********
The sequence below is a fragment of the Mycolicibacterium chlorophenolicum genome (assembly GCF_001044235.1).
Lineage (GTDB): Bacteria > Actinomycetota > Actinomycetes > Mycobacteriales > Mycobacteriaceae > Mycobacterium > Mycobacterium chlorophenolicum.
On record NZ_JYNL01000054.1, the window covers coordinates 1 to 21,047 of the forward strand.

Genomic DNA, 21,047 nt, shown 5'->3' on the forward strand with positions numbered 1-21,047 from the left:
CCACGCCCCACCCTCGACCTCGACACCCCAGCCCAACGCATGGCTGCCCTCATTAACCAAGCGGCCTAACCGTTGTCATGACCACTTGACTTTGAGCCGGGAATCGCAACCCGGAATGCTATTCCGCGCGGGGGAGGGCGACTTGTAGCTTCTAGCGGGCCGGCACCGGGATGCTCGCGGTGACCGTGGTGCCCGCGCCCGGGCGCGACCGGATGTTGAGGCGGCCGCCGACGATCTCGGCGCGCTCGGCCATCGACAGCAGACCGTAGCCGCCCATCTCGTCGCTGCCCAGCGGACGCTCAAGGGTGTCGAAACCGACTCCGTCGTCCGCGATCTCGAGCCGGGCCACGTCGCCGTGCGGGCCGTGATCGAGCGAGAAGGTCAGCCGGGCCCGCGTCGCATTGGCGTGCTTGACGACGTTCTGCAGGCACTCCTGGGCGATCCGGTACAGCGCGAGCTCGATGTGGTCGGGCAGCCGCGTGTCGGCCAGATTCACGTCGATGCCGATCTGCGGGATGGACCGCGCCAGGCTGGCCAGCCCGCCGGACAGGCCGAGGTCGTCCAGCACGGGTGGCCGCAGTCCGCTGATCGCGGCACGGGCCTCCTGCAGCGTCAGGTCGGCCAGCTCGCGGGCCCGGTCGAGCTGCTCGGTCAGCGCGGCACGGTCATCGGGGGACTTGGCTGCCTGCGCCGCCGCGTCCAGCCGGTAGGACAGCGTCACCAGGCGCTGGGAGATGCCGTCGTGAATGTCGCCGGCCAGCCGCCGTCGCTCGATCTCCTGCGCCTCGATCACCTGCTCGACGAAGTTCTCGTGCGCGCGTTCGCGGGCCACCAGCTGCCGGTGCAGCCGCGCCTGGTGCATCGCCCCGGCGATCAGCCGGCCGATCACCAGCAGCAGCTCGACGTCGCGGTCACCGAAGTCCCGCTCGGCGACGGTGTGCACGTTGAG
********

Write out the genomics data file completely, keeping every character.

The sequence below is a fragment of the Mycolicibacterium chlorophenolicum genome (assembly GCF_001044235.1).
Lineage (GTDB): Bacteria > Actinomycetota > Actinomycetes > Mycobacteriales > Mycobacteriaceae > Mycobacterium > Mycobacterium chlorophenolicum.
On record NZ_JYNL01000054.1, the window covers coordinates 1 to 21,047 of the forward strand.

Genomic DNA, 21,047 nt, shown 5'->3' on the forward strand with positions numbered 1-21,047 from the left:
CCACGCCCCACCCTCGACCTCGACACCCCAGCCCAACGCATGGCTGCCCTCATTAACCAAGCGGCCTAACCGTTGTCATGACCACTTGACTTTGAGCCGGGAATCGCAACCCGGAATGCTATTCCGCGCGGGGGAGGGCGACTTGTAGCTTCTAGCGGGCCGGCACCGGGATGCTCGCGGTGACCGTGGTGCCCGCGCCCGGGCGCGACCGGATGTTGAGGCGGCCGCCGACGATCTCGGCGCGCTCGGCCATCGACAGCAGACCGTAGCCGCCCATCTCGTCGCTGCCCAGCGGACGCTCAAGGGTGTCGAAACCGACTCCGTCGTCCGCGATCTCGAGCCGGGCCACGTCGCCGTGCGGGCCGTGATCGAGCGAGAAGGTCAGCCGGGCCCGCGTCGCATTGGCGTGCTTGACGACGTTCTGCAGGCACTCCTGGGCGATCCGGTACAGCGCGAGCTCGATGTGGTCGGGCAGCCGCGTGTCGGCCAGATTCACGTCGATGCCGATCTGCGGGATGGACCGCGCCAGGCTGGCCAGCCCGCCGGACAGGCCGAGGTCGTCCAGCACGGGTGGCCGCAGTCCGCTGATCGCGGCACGGGCCTCCTGCAGCGTCAGGTCGGCCAGCTCGCGGGCCCGGTCGAGCTGCTCGGTCAGCGCGGCACGGTCATCGGGGGACTTGGCTGCCTGCGCCGCCGCGTCCAGCCGGTAGGACAGCGTCACCAGGCGCTGGGAGATGCCGTCGTGAATGTCGCCGGCCAGCCGCCGTCGCTCGATCTCCTGCGCCTCGATCACCTGCTCGACGAAGTTCTCGTGCGCGCGTTCGCGGGCCACCAGCTGCCGGTGCAGCCGCGCCTGGTGCATCGCCCCGGCGATCAGCCGGCCGATCACCAGCAGCAGCTCGACGTCGCGGTCACCGAAGTCCCGCTCGGCGACGGTGTGCACGTTGAG